The definition of stress according to science
Having a clear idea of the definition of stress will allow you to take the first step on your journey to reduce stress once and for all. Are you suffering from stress? And have you tried many trics and techniques to reduce it? Chances are that you have not been successful. This is not your fault. It is because most experts focus directly on solutions, rather than understanding your problem first. In this respect, it is important to understand what stress is, before trying to find ways how to reduce it. After reading this article you will understand what the definition of stress precisely is: a condition of the body that enables you to deal with problems.
Why knowing the definition of stress is important to reduce stress
Stress. Many seem to suffer from it, few know what it is. To reduce stress, it is important to understand what it is precisely. You will then know why you feel stressed, what stress does to your body and which management techniques you have to adopt to reduce stress. Or even to prevent it.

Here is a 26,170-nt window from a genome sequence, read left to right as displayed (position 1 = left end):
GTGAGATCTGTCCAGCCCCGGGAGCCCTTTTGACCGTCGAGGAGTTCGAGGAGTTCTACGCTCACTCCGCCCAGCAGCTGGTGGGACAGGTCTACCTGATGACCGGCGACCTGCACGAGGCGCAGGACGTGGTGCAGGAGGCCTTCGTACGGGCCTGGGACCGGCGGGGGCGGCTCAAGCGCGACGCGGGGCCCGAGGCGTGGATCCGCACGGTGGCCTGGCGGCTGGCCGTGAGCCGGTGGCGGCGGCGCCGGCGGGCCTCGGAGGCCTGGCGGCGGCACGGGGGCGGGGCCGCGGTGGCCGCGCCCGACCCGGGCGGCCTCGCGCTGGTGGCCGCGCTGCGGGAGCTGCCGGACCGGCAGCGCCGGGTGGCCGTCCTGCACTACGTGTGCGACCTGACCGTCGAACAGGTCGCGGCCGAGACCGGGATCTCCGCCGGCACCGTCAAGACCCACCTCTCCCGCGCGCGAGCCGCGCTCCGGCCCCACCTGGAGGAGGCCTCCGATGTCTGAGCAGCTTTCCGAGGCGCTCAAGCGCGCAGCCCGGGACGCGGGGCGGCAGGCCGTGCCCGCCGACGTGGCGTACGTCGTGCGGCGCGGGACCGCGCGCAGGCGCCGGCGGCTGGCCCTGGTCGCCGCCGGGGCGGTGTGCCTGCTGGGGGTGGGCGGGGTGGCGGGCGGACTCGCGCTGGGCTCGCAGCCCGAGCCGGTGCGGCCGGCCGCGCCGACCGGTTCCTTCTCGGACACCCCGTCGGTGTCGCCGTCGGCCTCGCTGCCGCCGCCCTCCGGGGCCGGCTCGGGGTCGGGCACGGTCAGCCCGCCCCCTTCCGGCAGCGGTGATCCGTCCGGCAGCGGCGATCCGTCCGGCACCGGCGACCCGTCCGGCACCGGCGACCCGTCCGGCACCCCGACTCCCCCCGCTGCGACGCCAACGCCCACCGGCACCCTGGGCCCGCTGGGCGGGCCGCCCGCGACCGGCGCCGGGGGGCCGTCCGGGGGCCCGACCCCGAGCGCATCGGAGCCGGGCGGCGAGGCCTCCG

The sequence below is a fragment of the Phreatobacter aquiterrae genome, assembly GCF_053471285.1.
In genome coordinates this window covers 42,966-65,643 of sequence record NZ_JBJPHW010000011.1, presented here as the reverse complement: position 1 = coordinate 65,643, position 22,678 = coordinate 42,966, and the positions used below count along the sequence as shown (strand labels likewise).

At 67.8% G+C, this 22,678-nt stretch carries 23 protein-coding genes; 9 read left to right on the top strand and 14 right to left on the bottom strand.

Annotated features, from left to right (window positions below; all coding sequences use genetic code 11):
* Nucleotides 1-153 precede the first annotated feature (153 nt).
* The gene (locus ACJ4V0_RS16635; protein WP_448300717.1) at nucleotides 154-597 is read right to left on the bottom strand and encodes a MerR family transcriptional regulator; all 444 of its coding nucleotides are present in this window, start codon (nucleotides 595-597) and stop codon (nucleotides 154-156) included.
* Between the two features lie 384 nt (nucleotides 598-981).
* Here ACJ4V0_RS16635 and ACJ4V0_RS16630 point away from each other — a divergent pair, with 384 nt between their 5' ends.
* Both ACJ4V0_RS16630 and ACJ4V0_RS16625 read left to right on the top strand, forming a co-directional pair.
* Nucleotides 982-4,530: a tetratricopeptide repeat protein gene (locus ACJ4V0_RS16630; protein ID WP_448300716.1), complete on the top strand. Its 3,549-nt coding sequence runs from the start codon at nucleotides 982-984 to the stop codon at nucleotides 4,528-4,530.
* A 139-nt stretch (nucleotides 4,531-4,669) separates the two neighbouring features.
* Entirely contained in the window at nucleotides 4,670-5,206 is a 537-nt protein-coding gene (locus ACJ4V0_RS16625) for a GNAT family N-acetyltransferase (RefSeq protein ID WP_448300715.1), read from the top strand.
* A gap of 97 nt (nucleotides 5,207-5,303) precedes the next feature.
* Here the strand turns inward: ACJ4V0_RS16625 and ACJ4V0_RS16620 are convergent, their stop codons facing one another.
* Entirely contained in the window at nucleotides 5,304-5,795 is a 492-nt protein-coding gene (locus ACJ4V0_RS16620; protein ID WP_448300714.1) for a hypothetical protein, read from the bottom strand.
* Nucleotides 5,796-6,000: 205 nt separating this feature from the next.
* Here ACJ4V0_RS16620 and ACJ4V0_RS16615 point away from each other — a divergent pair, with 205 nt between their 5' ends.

To reduce stress successfully, it is important to understand what the definition of stress is. Because if you do, then you know what to do to get rid of it, or at least manage it better. You will no longer lose yourself in exercises that are not tailored to your personal situation. You will instead adopt stress management strategies that suit you. You will find it easier to focus on the things you have to do to reduce stress effectively, monitor your progress and stay motivated.
So, without further due, let’s first see what stress precisely is.
The definition of stress